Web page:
Author Archives: Jack Corbin

Scaling an Early Stage Food Business – Part 4: Financial

Often a Founder of an early stage food company gets so focused on raising money they lose sight of what they need to do to efficiently manage the funds an investor is putting in the company. You have convinced an investor in the value of your product, management team, and marketing plan. Now you need to hit your growth objectives with the funds provided.
There are a few simple tools that will keep you on track towards increasing your company valuation before an exit or the next round of funding without running out of money. They include: Continue reading

Scaling an Early Stage Food Business – Part 3: Sales Strategy

Developing an effective Sales Strategy to grow your company from its early stage $1,000,000 annual sales level to $10-25,000,000 and beyond is not an easy task. As you grow you will greatly expand the number of competitors while simultaneously entering new markets and channels of distribution that often have conflicting requirements. You will also be building out a sales and marketing function within your own company as the requirements in this area quickly outgrow your ability to manage them. Continue reading

From Our Newsletter: What Drives Valuation in an Early Stage, Branded Food Company?

What drives valuation in an early stage, branded food company?

What does an early stage investor look for in a growing food company when they attempt to put a value on a potential investment? Many food entrepreneurs think it is the rate of growth in sales that drives valuation. That is partially true but does not tell the whole story. I have found the following to be the key factors in valuing early stage high growth food companies.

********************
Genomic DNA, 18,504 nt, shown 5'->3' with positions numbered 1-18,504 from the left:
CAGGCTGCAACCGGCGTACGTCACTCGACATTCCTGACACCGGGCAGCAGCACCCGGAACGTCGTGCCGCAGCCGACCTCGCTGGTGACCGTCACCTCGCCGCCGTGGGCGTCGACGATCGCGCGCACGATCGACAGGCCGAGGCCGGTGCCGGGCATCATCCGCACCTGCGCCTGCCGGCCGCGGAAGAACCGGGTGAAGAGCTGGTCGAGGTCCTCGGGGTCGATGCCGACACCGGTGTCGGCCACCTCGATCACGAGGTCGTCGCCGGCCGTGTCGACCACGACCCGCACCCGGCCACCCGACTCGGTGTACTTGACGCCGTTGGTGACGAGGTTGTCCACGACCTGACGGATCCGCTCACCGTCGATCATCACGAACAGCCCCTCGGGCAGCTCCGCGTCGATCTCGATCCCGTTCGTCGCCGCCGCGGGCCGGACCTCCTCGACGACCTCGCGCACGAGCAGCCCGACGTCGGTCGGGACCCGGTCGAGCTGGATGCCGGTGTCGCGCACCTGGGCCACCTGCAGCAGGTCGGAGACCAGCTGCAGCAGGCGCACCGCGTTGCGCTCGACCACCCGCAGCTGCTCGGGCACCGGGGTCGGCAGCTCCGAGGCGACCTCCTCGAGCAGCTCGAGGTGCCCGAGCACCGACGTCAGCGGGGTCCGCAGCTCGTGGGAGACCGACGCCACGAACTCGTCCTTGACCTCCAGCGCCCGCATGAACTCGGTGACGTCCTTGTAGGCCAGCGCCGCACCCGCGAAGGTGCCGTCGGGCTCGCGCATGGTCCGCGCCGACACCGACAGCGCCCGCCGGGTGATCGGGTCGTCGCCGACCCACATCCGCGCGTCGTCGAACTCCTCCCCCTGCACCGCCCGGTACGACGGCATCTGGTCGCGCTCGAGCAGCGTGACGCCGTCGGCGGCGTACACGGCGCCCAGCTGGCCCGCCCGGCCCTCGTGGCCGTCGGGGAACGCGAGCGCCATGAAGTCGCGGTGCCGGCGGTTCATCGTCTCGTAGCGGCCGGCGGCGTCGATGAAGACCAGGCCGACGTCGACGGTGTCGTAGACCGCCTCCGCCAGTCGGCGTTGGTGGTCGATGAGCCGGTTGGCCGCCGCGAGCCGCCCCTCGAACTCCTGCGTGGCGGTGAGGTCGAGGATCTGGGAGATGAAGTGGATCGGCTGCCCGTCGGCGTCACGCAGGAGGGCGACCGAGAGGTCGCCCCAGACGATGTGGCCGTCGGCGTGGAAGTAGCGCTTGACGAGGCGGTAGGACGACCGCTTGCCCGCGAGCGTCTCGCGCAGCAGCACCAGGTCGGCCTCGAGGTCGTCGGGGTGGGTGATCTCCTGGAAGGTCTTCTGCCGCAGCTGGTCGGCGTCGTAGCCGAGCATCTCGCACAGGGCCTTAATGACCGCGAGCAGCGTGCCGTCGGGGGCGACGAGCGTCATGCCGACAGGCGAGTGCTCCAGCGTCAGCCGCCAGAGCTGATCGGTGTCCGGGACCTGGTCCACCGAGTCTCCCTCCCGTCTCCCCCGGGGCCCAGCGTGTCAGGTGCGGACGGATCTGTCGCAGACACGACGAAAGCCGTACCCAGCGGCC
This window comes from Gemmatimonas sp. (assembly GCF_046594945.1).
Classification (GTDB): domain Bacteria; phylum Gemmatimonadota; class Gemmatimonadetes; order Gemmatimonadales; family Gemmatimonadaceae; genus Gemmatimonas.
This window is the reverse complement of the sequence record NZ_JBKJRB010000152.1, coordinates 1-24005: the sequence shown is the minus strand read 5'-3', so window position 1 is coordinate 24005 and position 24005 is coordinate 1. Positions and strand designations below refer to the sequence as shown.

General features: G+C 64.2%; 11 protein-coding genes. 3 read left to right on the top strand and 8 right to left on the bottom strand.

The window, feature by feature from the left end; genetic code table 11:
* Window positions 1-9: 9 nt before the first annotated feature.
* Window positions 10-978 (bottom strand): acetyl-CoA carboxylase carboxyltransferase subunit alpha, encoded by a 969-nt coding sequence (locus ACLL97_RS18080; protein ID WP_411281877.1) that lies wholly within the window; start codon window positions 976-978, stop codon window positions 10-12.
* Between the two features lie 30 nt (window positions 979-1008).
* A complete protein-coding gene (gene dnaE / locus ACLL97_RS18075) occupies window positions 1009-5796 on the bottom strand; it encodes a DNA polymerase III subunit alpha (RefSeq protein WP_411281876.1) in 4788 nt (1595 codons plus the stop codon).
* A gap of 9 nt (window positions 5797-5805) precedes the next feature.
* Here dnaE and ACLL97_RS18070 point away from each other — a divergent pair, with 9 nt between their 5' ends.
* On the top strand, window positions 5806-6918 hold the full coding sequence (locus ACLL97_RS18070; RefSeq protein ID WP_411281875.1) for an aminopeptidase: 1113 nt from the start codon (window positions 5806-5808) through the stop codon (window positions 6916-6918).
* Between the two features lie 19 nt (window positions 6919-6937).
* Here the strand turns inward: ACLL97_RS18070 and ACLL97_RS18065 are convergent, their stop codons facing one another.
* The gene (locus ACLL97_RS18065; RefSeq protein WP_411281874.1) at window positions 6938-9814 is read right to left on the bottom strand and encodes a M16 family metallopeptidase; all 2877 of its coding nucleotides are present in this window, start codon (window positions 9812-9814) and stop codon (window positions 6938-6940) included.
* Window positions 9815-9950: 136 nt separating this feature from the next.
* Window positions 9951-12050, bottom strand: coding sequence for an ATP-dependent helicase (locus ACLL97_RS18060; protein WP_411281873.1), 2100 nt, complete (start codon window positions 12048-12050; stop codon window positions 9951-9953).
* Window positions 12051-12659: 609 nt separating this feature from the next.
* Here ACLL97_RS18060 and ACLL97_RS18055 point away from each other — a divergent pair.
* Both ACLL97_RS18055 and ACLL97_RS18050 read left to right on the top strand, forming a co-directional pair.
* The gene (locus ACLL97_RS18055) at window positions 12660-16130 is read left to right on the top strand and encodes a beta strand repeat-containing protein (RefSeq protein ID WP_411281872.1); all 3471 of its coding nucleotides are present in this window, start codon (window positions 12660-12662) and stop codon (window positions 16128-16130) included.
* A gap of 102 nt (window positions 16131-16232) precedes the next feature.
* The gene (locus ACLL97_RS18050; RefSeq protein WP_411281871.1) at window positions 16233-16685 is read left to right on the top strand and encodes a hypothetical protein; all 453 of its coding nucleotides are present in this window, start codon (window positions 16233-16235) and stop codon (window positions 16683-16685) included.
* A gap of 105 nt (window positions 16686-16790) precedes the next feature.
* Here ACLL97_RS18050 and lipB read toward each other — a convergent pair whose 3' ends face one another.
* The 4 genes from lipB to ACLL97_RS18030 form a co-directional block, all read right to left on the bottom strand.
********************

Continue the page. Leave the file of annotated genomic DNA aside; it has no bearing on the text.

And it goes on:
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Scaling an Early Stage Food Business – Part Two: Supply Chain

Managing your supply chain as your food company grows from early stage to mid-size is both complicated and a great opportunity. As your volume increases you can reduce your product costs as much as 30%. Purchasing raw materials at higher volumes along with production economies of scale drive this reduction. However, if not managed well your supply can kill your business quickly. Running short on raw materials, quality issues in finished products, and uncontrolled costs from out of code product are some of the many issues that can cripple a growing early stage food company. These issues can come up whether you use a co-packer or make the product in-house When planning your growing supply chain, you should consider the following:

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Scaling an Early Stage Food Business – Part One: Organization

As a food company begins scaling the organization required to run it changes dramatically.  The external factors driving this are many.  The most important ones are:

  • Selling to larger more complicated customers
  • Distribution going from local to regional and national
  • Greater regulatory scrutiny
  • More partners and increased financial reporting requirements
  • Multiple production locations
  • Aggressive growth projections

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Scaling An Early Stage Food Business

So, you have built your new food or beverage company from a start-up to over $1,000,000 in annual sales, with good margins and strong same-store sales.  You have investors looking to finance your growth to the next level.  You feel you are over the hump and on your way to long-term success.

However, you have just entered the most complicated stage of building a food company.  That is scaling from the start-up phase to a fully staffed and well organized small business.  This phase in the build out of your organization has led to the stagnation or death of many companies.  The following are the most critical areas of concern as you build a food company from very small to mid-size and a few of the major tasks in each area:

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Tips for a Great Co–Packer Relationship

Running a frozen specialty co-packing operation for nearly 30 years has given me unique insight into what makes up a healthy partnership between Co-Packer and customer.  At Little Lady Foods we introduced over 100 new product lines for customers such as Nestle, Kellogg’s, Newman’s Own, Walmart, and numerous early-stage companies. Continue reading